CLOSE
Original image

11 Reasons Athletes Change Their Names

Original image

Lakers star Ron Artest made waves this summer when he announce he was changing his name to Metta World Peace. Although it's one of the more extreme moves, it's far from the first time an athlete has adopted a strange name. Here are 11 great (and not-so-great) reasons athletes make the switch.

1. To get more credit

Midway through his career, boxer Marvin Hagler felt that he wasn’t getting enough attention and praise from the media. In 1982 –- after he had already won a world championship –- he finally decided that he would force announcers to start giving him his due. He legally added the nickname “Marvelous” to his name so that nobody could mention him without using the full name “Marvelous Marvin Hagler.”

2. To join the Japanese national team

Although he was drafted to the Vancouver Grizzlies in 1998, Milton "J.R." Henderson never really caught on and eventually left to play overseas. In 2001, he found his way to Japan and became a key player for the Aisin Seahorses. Wanting to play for the Japanese national team and become more integrated in his new home, Henderson eventually applied to become a Japanese citizen in 2008. On top of the standard naturalization process, Henderson thought things might go faster if he took a Japanese name, so he legally adopted “J.R. Sakuragi.” The last name translates to “cherry blossom tree,” but also happens to be the name of the hero in the basketball-themed manga “Slam Dunk.”

3. To (try to) win a Heisman

In 1970, Notre Dame quarterback Joe Theismann (pronounced THEES-man) led the team to a 10-1 record and was named an All-American, gathering a great deal of national hype. To help his bid for the Heisman trophy, Notre Dame publicity guru Roger Valdiserri insisted that Theismann change the pronunciation of his name to rhyme with the award as a marketing trick. Although he lost to Stanford’s Jim Plunkett, the new pronunciation stuck and Theismann (now pronounced THIGHS-man) eventually led the Washington Redskins to a Super Bowl victory. Theismann would later tell the Los Angeles Times that in order to make the switch, he had to run it by his grandmother, who gave her approval and revealed that the name was actually supposed to be pronounced TICE-man.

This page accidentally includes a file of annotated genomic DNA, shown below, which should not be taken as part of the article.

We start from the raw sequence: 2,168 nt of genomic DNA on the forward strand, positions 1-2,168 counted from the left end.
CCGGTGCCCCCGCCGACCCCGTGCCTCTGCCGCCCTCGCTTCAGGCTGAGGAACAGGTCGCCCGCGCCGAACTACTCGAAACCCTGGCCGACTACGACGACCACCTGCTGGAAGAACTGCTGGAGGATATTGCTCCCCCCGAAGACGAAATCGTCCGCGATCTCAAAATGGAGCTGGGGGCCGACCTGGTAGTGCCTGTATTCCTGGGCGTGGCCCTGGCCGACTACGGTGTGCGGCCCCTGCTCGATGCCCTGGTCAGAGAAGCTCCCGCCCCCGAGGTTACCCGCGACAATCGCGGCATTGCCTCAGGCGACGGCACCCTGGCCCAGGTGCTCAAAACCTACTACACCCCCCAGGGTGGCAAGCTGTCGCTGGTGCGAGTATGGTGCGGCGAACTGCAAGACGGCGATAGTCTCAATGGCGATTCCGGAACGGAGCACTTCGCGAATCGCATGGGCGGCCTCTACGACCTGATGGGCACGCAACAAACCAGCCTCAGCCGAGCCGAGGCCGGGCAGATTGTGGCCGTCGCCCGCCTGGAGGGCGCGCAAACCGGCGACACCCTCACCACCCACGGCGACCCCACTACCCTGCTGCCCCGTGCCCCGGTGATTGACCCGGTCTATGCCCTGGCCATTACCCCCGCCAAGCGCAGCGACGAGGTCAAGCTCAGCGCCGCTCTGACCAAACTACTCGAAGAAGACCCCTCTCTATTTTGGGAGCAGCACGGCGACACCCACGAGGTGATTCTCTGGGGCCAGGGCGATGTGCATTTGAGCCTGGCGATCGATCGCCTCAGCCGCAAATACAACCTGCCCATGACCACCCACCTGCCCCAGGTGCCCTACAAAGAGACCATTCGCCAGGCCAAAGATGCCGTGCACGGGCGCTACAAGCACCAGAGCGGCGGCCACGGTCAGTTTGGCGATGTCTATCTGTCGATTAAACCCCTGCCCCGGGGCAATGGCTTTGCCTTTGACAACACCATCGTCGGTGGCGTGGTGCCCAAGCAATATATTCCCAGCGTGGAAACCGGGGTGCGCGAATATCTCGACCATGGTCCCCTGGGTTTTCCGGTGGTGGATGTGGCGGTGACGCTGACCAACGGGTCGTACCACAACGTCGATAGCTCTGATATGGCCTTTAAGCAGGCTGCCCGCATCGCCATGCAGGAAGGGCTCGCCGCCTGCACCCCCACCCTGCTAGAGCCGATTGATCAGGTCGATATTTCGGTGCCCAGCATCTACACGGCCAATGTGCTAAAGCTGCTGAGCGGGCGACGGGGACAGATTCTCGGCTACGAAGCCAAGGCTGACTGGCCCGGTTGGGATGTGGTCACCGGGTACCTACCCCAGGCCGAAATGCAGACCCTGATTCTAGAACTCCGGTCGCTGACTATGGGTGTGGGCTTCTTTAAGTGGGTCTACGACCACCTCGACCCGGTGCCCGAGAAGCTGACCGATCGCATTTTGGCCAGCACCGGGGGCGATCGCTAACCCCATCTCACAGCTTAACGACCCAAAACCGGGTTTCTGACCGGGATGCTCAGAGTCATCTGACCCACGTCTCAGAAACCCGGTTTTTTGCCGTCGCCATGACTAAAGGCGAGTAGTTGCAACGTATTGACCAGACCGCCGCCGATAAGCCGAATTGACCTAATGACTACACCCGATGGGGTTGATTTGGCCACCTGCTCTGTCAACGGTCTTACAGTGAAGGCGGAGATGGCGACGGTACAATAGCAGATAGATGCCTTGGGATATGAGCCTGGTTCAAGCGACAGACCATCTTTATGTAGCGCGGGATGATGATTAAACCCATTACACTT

4. To follow a new religion

A number of pro athletes have changed their name after converting to Islam, headlined by Cassius Clay changing his name to Muhammad Ali when he joined the Nation of Islam. UCLA center Lew Alcindor famously became Kareem Abdul-Jabbar when he converted in 1971. Former NFL running back Bobby Moore changed his name to Ahmad Rashad upon conversion, and NBA player Chris Jackson changed his to Mahmoud Abdul-Rauf when he converted in 1991.

5. To settle a lawsuit with Kareem Abdul-Jabbar

Born Sharmon Shah, the UCLA running back changed his name to Karim Abdul-Jabbar in 1995 after being given the name by his imam. Abdul-Jabbar closed out his senior season with the name and eventually entered the NFL, where he played for the Miami Dolphins. While setting the franchise rookie rushing record, he attracted the attention of the retired basketball star Kareem Abdul-Jabbar. In 1998, the basketball player filed suit against the NFL star, pointing out a number of similarities between the two. Both had gone to UCLA, both wore uniform number 33 (although the NFL player Abdul-Jabbar insists it was a tribute to Tony Dorsett) and both, obviously, had the same name. In fact, many people mistakenly thought that the running back was the NBA Hall of Famer’s son. Eventually, the NFL player changed his name to Abdul to comply with the lawsuit and, in 2000, changed his name to Abdul-Karim al-Jabbar. In the meantime, all jerseys with his original name were taken off store shelves.

6. To make a nickname more official